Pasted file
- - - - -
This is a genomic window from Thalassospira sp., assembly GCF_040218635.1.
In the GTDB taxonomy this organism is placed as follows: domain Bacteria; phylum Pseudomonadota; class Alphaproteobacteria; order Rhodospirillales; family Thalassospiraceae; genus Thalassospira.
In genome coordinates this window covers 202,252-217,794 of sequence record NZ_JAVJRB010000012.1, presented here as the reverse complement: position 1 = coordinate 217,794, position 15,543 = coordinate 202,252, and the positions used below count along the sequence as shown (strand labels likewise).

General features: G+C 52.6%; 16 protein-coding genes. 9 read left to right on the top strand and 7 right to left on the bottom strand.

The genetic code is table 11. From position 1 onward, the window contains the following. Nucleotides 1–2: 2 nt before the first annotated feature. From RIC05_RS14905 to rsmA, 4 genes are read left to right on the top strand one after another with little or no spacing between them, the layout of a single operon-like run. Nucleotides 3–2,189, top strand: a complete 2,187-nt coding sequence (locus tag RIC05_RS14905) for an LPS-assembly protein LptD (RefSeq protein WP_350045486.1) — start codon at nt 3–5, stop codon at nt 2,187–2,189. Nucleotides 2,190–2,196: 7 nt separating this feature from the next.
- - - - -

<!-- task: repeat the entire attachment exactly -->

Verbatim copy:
This is a genomic window from Thalassospira sp., assembly GCF_040218635.1.
In the GTDB taxonomy this organism is placed as follows: domain Bacteria; phylum Pseudomonadota; class Alphaproteobacteria; order Rhodospirillales; family Thalassospiraceae; genus Thalassospira.
In genome coordinates this window covers 202,252-217,794 of sequence record NZ_JAVJRB010000012.1, presented here as the reverse complement: position 1 = coordinate 217,794, position 15,543 = coordinate 202,252, and the positions used below count along the sequence as shown (strand labels likewise).

General features: G+C 52.6%; 16 protein-coding genes. 9 read left to right on the top strand and 7 right to left on the bottom strand.

The genetic code is table 11. From position 1 onward, the window contains the following. Nucleotides 1–2: 2 nt before the first annotated feature. From RIC05_RS14905 to rsmA, 4 genes are read left to right on the top strand one after another with little or no spacing between them, the layout of a single operon-like run. Nucleotides 3–2,189, top strand: a complete 2,187-nt coding sequence (locus tag RIC05_RS14905) for an LPS-assembly protein LptD (RefSeq protein WP_350045486.1) — start codon at nt 3–5, stop codon at nt 2,187–2,189. Nucleotides 2,190–2,196: 7 nt separating this feature from the next.